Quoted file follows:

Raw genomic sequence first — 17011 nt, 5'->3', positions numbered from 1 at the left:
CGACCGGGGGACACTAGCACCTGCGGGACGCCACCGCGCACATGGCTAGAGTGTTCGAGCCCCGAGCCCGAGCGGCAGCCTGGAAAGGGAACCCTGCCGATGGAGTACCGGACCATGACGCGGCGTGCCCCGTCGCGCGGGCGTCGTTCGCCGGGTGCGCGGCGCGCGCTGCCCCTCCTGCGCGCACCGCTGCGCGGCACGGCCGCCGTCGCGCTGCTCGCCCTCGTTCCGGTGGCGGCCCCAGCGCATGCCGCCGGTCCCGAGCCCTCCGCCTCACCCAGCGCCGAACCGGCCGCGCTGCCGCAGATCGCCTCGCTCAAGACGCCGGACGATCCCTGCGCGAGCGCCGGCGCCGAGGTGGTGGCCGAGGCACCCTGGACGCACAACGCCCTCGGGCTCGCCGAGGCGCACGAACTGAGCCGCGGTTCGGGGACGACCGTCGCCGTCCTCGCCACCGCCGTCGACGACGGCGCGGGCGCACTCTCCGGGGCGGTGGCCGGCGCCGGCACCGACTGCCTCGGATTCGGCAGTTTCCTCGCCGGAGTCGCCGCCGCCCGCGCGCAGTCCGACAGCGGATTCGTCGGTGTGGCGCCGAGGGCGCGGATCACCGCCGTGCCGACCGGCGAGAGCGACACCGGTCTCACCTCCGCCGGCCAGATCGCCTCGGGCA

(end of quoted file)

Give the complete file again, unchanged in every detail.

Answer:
Raw genomic sequence first — 17011 nt, 5'->3', positions numbered from 1 at the left:
CGACCGGGGGACACTAGCACCTGCGGGACGCCACCGCGCACATGGCTAGAGTGTTCGAGCCCCGAGCCCGAGCGGCAGCCTGGAAAGGGAACCCTGCCGATGGAGTACCGGACCATGACGCGGCGTGCCCCGTCGCGCGGGCGTCGTTCGCCGGGTGCGCGGCGCGCGCTGCCCCTCCTGCGCGCACCGCTGCGCGGCACGGCCGCCGTCGCGCTGCTCGCCCTCGTTCCGGTGGCGGCCCCAGCGCATGCCGCCGGTCCCGAGCCCTCCGCCTCACCCAGCGCCGAACCGGCCGCGCTGCCGCAGATCGCCTCGCTCAAGACGCCGGACGATCCCTGCGCGAGCGCCGGCGCCGAGGTGGTGGCCGAGGCACCCTGGACGCACAACGCCCTCGGGCTCGCCGAGGCGCACGAACTGAGCCGCGGTTCGGGGACGACCGTCGCCGTCCTCGCCACCGCCGTCGACGACGGCGCGGGCGCACTCTCCGGGGCGGTGGCCGGCGCCGGCACCGACTGCCTCGGATTCGGCAGTTTCCTCGCCGGAGTCGCCGCCGCCCGCGCGCAGTCCGACAGCGGATTCGTCGGTGTGGCGCCGAGGGCGCGGATCACCGCCGTGCCGACCGGCGAGAGCGACACCGGTCTCACCTCCGCCGGCCAGATCGCCTCGGGCA